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09/18/08 1:57 AM ET

A's close the deal against K-Rod

Ziegler allows first MLB homer, then mates deliver walk-off win

OAKLAND -- No matter where they sit in the American League West standings, you can usually count on the A's and Angels to provide drama whenever they square off.

They've had all manner of crazy endings, including walk-off homers, errors, bunts and brain cramps.

But the rival teams took it to extremes on Wednesday, and what was left of the announced crowd of 20,102 at McAfee Coliseum at the end was rewarded handsomely for hanging around.

"That was a real good game for the fans," said A's starter Greg Smith, who was long gone by the time the real fun unfolded.

In the top of the ninth, rookie A's closer Brad Ziegler gave up a home run for the first time since he was a starter at Double-A Midland in 2006. Angels slugger Mark Teixeira's two-run rope turned Oakland's one-run lead into a one-run deficit and handed Ziegler his first blown save in 10 career chances.

The bottom of the frame featured the most prolific single-season closer in history, and he couldn't get it done, either.

Francisco Rodriguez, who broke Bobby Thigpen's 1990 record of 57 saves with No. 58 on Saturday, made the second of two Angels errors in the inning to give the A's a crazy 3-2 victory in the second game of a three-game set.

It was K-Rod, you might recall, who allowed the A's to win a memorable 2005 game here when his swipe at a return throw from the catcher whiffed, allowing Jason Kendall to dash home from third.

"It was a weird game," A's manager Bob Geren said. "Two guys who are almost perfect, and they both get blown saves."

Thanks to some heady play by two other Oakland rookies, though, Ziegler also got a win out of Wednesday's wackiness.

Daric Barton opened the A's half of the ninth with a single to center and alertly hustled to second when center fielder Gary Matthews Jr.'s throw into the infield dribbled past the mound. Rodriguez then walked Jack Hannahan, and after being told not to bunt into the spokes of the Angels' "wheel" defense, Cliff Pennington took a strike before chopping the next pitch high off the dirt in front of home plate.

Rodriguez fired his throw to first base up the line and into the Angels bullpen, allowing Barton and Hannahan to score.

"Throw it on the bag -- that's your job there," K-Rod said, having blown his seventh save of the season. "That ball was way down the line. He [second baseman Sean Rodriguez] couldn't touch it. You can't stop that."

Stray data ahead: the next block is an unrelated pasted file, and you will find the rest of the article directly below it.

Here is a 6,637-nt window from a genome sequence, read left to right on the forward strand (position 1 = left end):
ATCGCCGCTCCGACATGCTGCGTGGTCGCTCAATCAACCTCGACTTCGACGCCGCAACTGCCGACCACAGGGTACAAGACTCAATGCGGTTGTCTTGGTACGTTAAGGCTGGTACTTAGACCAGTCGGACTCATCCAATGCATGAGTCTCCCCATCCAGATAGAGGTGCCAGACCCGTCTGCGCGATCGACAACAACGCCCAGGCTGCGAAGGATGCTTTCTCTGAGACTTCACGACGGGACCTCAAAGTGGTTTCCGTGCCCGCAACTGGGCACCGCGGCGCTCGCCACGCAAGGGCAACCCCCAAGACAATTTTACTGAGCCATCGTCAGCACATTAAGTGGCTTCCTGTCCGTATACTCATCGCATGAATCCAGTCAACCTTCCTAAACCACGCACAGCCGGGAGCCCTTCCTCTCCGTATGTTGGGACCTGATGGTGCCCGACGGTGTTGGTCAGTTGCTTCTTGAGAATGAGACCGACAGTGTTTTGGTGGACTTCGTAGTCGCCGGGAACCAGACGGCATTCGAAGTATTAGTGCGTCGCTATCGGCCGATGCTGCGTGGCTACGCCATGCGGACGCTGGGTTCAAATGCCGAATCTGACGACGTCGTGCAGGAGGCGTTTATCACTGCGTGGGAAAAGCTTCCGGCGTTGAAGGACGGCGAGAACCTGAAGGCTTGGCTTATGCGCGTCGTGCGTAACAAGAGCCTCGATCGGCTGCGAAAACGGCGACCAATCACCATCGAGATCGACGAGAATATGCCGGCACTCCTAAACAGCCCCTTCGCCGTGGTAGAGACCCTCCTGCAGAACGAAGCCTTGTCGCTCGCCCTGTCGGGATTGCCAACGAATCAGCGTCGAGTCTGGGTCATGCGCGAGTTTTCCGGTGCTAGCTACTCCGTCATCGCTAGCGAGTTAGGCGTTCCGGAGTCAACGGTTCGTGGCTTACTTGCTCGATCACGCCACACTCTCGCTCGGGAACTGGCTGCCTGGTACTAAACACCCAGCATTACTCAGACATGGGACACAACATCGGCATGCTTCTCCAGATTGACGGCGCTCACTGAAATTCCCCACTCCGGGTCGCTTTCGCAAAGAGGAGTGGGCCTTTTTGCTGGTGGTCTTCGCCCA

"I was just trying to hit the ball on the ground somewhere," Pennington said. "Fortunately I got a good bounce."

"It was a good call on our part" not to have Pennington bunt, said Barton. "Luckily he hit it high enough to where Rodriguez had to rush."

Until Teixeira struck late, it looked as if Smith finally would be the beneficiary of a rush of good fortune.

Rookie Aaron Cunningham's second double of the night scored pinch-runner Bobby Crosby in the bottom of the fifth inning and gave a 1-0 lead to Smith, who scattered four hits and a walk over six shutout innings before perfect innings by righty setup men Huston Street and Joey Devine.

The end of the game "shouldn't overshadow what Greg Smith did," Geren said of his young lefty, who has received one or zero runs of support in 18 of his 30 starts. "That was his best outing in quite a while."

But Teixeira, who also doubled twice, killed what would have been Smith's eighth win of the year when he followed Garret Anderson's leadoff single in the ninth with a line drive over the wall in right.

"It wasn't where I wanted to throw it, that's for sure," Ziegler said. "But at the same time, it wasn't a strike. It was low ... he's a big-time hitter."

But as has often been the case over the years, the A's battled back to get a win that, while perhaps not quite in the "big-time" category given the AL West standings, seemed to feel awfully good to the A's.

"We've played probably our best games against Anaheim," Barton said. "And there's no place better to win than versus K-Rod in the bottom of the ninth."

Mychael Urban is a national writer for MLB.com. This story was not subject to the approval of Major League Baseball or its clubs.